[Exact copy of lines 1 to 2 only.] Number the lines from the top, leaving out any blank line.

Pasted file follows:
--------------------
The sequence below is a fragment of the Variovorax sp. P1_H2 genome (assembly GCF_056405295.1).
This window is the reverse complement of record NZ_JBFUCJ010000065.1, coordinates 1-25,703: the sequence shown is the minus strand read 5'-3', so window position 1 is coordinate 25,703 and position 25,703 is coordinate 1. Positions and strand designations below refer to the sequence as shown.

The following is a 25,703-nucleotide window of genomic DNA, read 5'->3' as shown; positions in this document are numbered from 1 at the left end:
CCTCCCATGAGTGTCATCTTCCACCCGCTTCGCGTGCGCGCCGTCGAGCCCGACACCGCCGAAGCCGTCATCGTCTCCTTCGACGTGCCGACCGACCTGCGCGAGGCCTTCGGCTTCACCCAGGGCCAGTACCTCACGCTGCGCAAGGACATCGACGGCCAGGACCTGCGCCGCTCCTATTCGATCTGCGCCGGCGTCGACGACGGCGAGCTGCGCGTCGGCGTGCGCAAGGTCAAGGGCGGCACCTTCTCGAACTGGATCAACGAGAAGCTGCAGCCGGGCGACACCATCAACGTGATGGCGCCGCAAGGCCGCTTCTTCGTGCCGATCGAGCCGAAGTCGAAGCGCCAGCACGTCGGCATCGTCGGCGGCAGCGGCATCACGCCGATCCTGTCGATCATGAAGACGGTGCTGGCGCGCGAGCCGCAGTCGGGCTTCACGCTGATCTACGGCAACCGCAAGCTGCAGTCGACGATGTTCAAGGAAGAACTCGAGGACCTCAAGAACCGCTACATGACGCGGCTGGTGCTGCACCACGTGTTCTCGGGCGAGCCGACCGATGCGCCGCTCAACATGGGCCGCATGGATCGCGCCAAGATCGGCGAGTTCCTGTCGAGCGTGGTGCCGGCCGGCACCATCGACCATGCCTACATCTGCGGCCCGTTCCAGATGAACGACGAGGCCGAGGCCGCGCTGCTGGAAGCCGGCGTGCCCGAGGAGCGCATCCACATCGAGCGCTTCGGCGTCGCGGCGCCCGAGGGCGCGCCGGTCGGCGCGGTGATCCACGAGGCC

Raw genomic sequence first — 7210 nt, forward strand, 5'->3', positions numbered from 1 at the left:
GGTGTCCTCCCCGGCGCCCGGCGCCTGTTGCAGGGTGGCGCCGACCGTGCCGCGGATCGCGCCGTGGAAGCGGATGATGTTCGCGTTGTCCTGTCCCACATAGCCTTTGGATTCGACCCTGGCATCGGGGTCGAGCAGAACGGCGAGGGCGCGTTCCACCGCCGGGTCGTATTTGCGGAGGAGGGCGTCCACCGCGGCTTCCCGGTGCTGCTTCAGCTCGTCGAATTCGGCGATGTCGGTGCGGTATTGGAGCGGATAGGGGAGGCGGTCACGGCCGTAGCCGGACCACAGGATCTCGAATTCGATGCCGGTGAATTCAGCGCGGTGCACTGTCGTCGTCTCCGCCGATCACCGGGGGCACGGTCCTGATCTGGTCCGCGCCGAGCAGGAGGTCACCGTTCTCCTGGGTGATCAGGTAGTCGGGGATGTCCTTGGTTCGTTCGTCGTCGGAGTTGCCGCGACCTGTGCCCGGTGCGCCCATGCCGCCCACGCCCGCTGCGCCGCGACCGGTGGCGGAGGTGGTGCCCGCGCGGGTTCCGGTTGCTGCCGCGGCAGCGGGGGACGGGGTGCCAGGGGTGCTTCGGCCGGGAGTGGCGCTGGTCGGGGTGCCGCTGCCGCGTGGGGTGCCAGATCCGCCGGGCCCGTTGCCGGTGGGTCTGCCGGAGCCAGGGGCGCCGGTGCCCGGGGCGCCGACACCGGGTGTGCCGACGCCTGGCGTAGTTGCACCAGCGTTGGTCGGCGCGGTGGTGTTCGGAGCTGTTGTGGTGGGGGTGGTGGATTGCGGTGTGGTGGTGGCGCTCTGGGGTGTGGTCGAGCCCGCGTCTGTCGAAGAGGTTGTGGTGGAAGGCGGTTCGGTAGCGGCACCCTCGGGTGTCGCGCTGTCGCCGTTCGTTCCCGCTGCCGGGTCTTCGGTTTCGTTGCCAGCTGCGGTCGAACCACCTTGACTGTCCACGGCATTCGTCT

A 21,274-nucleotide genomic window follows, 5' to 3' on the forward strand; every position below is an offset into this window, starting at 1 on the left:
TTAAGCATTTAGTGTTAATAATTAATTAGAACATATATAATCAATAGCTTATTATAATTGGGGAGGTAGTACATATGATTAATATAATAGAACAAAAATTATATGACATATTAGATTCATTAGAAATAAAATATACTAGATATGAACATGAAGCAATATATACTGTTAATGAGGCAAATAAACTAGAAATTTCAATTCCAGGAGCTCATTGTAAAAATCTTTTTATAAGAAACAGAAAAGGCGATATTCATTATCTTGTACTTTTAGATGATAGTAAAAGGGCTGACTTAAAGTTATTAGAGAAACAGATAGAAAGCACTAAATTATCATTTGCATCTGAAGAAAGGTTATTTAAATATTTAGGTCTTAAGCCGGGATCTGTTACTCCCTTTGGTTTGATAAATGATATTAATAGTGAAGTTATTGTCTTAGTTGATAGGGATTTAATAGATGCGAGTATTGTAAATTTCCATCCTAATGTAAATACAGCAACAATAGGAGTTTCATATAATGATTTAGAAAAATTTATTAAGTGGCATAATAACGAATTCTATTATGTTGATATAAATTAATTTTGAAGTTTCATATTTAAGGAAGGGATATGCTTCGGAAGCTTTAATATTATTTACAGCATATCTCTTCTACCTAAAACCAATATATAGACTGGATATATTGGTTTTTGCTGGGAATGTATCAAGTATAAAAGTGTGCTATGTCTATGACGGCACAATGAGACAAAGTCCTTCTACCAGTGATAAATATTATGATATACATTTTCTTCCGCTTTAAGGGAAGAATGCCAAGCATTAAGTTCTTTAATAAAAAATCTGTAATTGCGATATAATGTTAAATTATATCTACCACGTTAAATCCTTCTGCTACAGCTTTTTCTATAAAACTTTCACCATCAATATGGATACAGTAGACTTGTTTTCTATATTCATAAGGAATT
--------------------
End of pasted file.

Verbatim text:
The sequence below is a fragment of the Variovorax sp. P1_H2 genome (assembly GCF_056405295.1).
This window is the reverse complement of record NZ_JBFUCJ010000065.1, coordinates 1-25,703: the sequence shown is the minus strand read 5'-3', so window position 1 is coordinate 25,703 and position 25,703 is coordinate 1. Positions and strand designations below refer to the sequence as shown.